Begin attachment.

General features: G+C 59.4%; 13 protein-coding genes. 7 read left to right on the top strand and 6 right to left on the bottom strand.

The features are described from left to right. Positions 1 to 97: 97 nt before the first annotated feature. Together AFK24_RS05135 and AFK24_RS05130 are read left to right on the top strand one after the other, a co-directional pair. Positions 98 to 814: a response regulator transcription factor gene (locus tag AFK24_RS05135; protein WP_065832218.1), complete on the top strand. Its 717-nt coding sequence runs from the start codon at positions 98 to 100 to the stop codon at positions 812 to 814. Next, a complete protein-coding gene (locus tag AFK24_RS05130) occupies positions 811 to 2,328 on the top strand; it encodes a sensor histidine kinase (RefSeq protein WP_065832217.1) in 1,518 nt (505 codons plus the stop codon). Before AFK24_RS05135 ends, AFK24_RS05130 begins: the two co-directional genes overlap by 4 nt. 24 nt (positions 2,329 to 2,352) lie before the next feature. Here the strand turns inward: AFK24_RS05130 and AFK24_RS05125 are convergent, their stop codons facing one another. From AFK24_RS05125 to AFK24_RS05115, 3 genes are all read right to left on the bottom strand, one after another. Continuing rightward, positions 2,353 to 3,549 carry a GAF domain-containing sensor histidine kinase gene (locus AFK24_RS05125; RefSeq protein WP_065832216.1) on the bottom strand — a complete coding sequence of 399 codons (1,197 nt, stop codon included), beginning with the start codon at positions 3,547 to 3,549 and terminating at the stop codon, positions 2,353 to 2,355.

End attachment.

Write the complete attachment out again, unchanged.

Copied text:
General features: G+C 59.4%; 13 protein-coding genes. 7 read left to right on the top strand and 6 right to left on the bottom strand.

The features are described from left to right. Positions 1 to 97: 97 nt before the first annotated feature. Together AFK24_RS05135 and AFK24_RS05130 are read left to right on the top strand one after the other, a co-directional pair. Positions 98 to 814: a response regulator transcription factor gene (locus tag AFK24_RS05135; protein WP_065832218.1), complete on the top strand. Its 717-nt coding sequence runs from the start codon at positions 98 to 100 to the stop codon at positions 812 to 814. Next, a complete protein-coding gene (locus tag AFK24_RS05130) occupies positions 811 to 2,328 on the top strand; it encodes a sensor histidine kinase (RefSeq protein WP_065832217.1) in 1,518 nt (505 codons plus the stop codon). Before AFK24_RS05135 ends, AFK24_RS05130 begins: the two co-directional genes overlap by 4 nt. 24 nt (positions 2,329 to 2,352) lie before the next feature. Here the strand turns inward: AFK24_RS05130 and AFK24_RS05125 are convergent, their stop codons facing one another. From AFK24_RS05125 to AFK24_RS05115, 3 genes are all read right to left on the bottom strand, one after another. Continuing rightward, positions 2,353 to 3,549 carry a GAF domain-containing sensor histidine kinase gene (locus AFK24_RS05125; RefSeq protein WP_065832216.1) on the bottom strand — a complete coding sequence of 399 codons (1,197 nt, stop codon included), beginning with the start codon at positions 3,547 to 3,549 and terminating at the stop codon, positions 2,353 to 2,355.